Special edition: Antioxidants

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Special edition: Antioxidants

Related tags: Nutrition

They have been on product labels for over a decade, but do consumers understand what they are and how they function? In this special edition, we review recent market data, science, and academic and industry opinion on antioxidants, and get a glimpse at the next big ingredient in the segment.

First up, we look at how US retail sales of products making antioxidant claims grew a healthy 8.6% to $64.8bn in 2011, but marketers are still struggling to articulate their benefits to consumers.

Please click here to read: Antioxidant claims continue to grow – but have consumers 'checked out' of the ORAC debate?

A consumer panel at the IFT Wellness 12 event added weight to such claims. Four baby boomers and four Millennials were asked various health eating questions. Antioxidants  - which have been featuring on product packaging for over a decade - drew a blank. They had heard of them, but that’s as far as it went

Please click here to read: What do antioxidants do? Absolutely no idea, says IFT consumer panel​ .

Dr Carl Keen, professor of nutrition & internal medicine at the University of California, Davis, recently said that the term ‘antioxidant’ should be banished from food labels and replaced with more specific claims about the health benefits of the phytonutrients and other ingredients in question.

Speaking to NutraIngredients-USA at the IFT Wellness 2012 conference in Chicago Dr Keen said: “The word antioxidant should probably be banished from food labels – it‘s too generic, it’s so non-specific.”

Please click here to read: Professor: Term 'antioxidant' should be banished from food labels​.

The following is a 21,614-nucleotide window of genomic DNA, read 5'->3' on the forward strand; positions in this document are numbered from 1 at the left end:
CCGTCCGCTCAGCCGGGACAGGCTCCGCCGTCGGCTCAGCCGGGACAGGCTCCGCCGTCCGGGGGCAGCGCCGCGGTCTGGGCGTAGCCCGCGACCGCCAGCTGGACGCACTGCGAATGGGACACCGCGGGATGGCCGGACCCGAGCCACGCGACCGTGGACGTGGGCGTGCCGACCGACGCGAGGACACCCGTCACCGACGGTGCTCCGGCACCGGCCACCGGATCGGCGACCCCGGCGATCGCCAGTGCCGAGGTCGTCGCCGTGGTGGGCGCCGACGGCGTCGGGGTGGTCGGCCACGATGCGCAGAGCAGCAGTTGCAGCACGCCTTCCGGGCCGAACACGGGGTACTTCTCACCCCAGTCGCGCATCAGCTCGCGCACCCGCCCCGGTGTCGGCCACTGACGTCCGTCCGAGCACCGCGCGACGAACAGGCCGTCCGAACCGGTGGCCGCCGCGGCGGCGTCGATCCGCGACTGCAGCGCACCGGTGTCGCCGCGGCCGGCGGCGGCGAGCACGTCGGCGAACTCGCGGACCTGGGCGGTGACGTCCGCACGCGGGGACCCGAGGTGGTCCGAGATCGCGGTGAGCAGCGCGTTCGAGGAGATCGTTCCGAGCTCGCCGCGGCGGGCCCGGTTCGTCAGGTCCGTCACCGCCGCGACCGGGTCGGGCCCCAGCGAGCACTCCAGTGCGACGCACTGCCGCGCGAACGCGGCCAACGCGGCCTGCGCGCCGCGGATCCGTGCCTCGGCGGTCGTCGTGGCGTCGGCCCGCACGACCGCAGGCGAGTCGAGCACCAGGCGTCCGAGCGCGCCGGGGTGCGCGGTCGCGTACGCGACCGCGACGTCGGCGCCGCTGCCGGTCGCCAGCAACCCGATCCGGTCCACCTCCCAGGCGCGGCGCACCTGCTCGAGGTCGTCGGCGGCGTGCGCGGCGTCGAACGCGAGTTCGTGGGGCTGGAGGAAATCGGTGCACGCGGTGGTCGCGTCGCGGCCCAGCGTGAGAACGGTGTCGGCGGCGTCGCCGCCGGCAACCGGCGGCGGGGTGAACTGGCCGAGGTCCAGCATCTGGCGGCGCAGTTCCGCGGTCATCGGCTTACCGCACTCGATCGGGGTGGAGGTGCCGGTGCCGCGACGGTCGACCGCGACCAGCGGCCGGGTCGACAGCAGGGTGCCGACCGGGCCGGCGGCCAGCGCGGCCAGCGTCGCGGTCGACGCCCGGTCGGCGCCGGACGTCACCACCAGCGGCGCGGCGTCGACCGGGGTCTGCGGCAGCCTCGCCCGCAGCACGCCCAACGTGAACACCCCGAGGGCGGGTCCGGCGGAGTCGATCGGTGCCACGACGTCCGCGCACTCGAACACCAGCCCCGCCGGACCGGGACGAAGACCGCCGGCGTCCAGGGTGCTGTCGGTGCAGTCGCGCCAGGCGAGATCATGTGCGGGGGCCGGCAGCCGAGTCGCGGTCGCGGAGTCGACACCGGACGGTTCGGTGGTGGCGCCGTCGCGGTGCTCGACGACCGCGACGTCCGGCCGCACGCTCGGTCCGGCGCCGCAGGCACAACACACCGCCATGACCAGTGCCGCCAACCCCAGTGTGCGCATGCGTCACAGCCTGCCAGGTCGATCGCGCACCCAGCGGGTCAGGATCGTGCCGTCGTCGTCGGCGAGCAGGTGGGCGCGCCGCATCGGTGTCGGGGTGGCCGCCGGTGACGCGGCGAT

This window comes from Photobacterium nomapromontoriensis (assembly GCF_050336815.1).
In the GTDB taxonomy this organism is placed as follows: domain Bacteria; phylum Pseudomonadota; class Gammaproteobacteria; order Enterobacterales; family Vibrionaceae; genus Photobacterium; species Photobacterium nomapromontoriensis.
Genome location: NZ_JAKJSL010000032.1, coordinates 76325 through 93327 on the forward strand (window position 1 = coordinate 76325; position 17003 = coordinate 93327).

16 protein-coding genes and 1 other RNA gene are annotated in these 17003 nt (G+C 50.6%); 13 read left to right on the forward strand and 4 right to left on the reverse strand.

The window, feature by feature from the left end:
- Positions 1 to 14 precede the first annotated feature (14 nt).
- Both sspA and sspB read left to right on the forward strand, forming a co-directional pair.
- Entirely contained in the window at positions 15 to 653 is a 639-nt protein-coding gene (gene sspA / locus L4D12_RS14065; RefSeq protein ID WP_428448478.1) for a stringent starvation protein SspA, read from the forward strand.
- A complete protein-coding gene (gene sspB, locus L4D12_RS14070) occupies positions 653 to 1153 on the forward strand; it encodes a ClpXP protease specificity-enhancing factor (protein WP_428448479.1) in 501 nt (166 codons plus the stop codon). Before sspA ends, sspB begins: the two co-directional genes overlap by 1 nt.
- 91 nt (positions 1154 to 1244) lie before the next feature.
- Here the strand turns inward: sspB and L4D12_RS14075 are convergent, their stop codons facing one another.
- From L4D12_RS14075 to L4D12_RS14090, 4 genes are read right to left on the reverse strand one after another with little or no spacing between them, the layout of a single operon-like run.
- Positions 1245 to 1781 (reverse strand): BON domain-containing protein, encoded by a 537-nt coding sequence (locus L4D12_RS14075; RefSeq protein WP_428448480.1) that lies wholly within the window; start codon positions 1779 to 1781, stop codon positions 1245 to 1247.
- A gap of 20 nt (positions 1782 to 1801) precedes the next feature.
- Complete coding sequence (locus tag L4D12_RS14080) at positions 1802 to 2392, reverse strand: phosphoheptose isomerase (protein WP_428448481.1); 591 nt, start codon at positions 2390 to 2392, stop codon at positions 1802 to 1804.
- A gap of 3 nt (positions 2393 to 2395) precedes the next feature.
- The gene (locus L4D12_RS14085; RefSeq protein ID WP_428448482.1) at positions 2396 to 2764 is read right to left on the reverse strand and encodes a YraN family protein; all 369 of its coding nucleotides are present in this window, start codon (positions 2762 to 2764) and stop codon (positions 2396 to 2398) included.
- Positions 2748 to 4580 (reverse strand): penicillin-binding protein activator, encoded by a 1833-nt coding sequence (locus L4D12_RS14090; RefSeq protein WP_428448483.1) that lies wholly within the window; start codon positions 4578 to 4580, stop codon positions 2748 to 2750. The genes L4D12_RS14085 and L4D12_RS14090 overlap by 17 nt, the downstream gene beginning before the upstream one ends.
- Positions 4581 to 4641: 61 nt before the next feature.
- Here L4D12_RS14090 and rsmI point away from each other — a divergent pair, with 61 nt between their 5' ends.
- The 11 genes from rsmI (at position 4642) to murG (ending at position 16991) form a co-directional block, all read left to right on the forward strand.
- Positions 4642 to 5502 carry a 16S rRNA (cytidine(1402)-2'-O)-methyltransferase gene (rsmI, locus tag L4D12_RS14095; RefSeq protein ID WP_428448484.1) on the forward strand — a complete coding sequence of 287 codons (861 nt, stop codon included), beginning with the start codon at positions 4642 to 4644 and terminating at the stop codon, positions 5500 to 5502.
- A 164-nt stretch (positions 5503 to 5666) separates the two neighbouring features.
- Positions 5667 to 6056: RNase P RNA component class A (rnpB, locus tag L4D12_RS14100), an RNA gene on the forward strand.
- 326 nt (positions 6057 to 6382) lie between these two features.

Coming out in defense of antioxidants, California-based Ethical Naturals says the debate about the usefulness or otherwise of ORAC values “had an impact from early on in our attempts to market and sell the product due to the vigorous debate within the scientific community”.

Please click here to read: Ethical Naturals: ORAC is still useful, but it's open to abuse​.

Despite such consumer-understanding debates, the potential benefits of antioxidants continue to receive scientific interest. A recent study by Scottish and Northern Irish researchers found that eight weeks of supplementation with watercress may reduce markers of oxidative stress and damage after exhaustive exercise.

Please click here to read: Antioxidant-rich watercress shows sports nutrition potential​.

A new antioxidant receiving a lot of attention is L-Ergothioneine. A study published recently in Preventive Medicine​ suggested that six weeks of supplementation with the branded ErgoFlex supplement, produced by Oxis International, may improve the range of motion in joints by up to 70%.

Please click here to read: Ergothioneine may reduce pain and boost joint motion: Study​.

Oxis International is on a mission to turn L-Ergothioneine – an antioxidant it claims has “unparalleled​” benefits – into a household name. The company said that recently that energy drinks and foods, eye health supplements and skin creams are just some of the products likely to emerge from its R&D platform.

Please click here to read: Biotech firm launches bid to turn L-Ergothioneine into household name as ‘EGT’​.

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